Eddie Brown grew up as a laborer in the Jim Crow South. What he’s accomplished since is one of Wall Street’s greatest untold stories, a study in growing rich on the ignorance of the crowd.
Inside a four-story, sumptuously restored 19th-century town house in the historic Mount Vernon district of Baltimore, three of Wall Street’s best stock pickers are roasting each other in a wood-paneled boardroom as sunlight streams through stained-glass windows.
“Usually when we’re getting rid of something [in the portfolio], we’re getting rid of Kempton’s mistakes,” booms Keith Lee with a laugh, referring to Kempton Ingersol, a Brown Capital Management portfolio manager and the son-in-law of the firm’s CEO and founder, Eddie Brown.
Lee, 59, is the president of $12 billion (assets) Brown Capital and leader of a team of portfolio managers that Morningstar has put in its hall of fame. A former star linebacker at the University of Virginia, Lee was once a New England Patriot. I played “right bench,” he jokes.
It’s about noon on a Wednesday and stocks are sliding. These fund managers are laughing at a time when most other active managers are facing redemptions—a testament to the firm’s counterintuitive approach to finding great stocks. Brown Capital is an old-school stock-picking operation that doesn’t chase the latest fads on Wall Street. The firm hunts for unglamorous but fast-growing companies. Ever heard of Balchem, Bio-Techne, Manhattan Associates, Tyler Technologies or Veeva Systems? They are all top holdings at Brown. And they all have long-term returns that rival Apple’s.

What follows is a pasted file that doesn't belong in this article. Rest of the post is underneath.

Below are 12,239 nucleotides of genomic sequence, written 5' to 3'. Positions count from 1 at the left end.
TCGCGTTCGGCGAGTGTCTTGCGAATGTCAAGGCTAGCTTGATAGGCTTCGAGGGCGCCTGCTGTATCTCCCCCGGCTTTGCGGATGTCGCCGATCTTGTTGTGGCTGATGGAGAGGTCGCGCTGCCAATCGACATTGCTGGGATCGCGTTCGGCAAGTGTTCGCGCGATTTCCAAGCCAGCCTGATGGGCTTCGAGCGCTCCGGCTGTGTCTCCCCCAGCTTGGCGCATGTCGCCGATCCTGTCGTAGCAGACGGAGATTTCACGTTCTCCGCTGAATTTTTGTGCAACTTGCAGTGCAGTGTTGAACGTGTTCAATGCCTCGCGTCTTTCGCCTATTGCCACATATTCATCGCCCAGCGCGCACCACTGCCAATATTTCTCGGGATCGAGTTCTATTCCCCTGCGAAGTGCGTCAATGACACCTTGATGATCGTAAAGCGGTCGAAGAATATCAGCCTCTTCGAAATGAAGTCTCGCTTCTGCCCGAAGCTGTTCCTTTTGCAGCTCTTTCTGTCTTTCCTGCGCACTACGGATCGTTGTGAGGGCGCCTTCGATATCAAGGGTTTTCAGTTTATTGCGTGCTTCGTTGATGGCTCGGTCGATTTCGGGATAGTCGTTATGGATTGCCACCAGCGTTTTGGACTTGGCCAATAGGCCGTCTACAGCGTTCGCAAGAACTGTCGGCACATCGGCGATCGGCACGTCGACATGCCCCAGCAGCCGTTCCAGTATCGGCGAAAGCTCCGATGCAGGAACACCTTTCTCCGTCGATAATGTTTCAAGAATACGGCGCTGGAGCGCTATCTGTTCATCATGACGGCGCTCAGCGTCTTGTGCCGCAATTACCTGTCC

Brown mostly buys growth companies that have revenues of less than $250 million. Its approach is simple: Find businesses that save time, money, headaches and lives. Then determine whether management has the skills to execute a growth strategy that will push their products or technology into new markets. If these criteria are met, load up on the stock and wait.
On average, turnover in Brown’s 40-stock Small Company Fund is about once per dec ade. Its investment in Cognex Corp., a Natick, Massachusetts, maker of machine vision equipment, was initiated in 1992 when the company’s market cap was under $200 million. Today the stock represents 5% of the fund and has a market cap of nearly $8 billion.
So far this year, Brown’s flagship Small Company Fund is up 21%, trouncing the market, and has averaged a 19% return annually over the past decade. Since its inception in 1992, the fund is up 22-fold.
“We take what we do extremely seriously.,” says Lee, who started at the firm 28 years ago. “We just try not to take ourselves that seriously.”
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June 30, 2019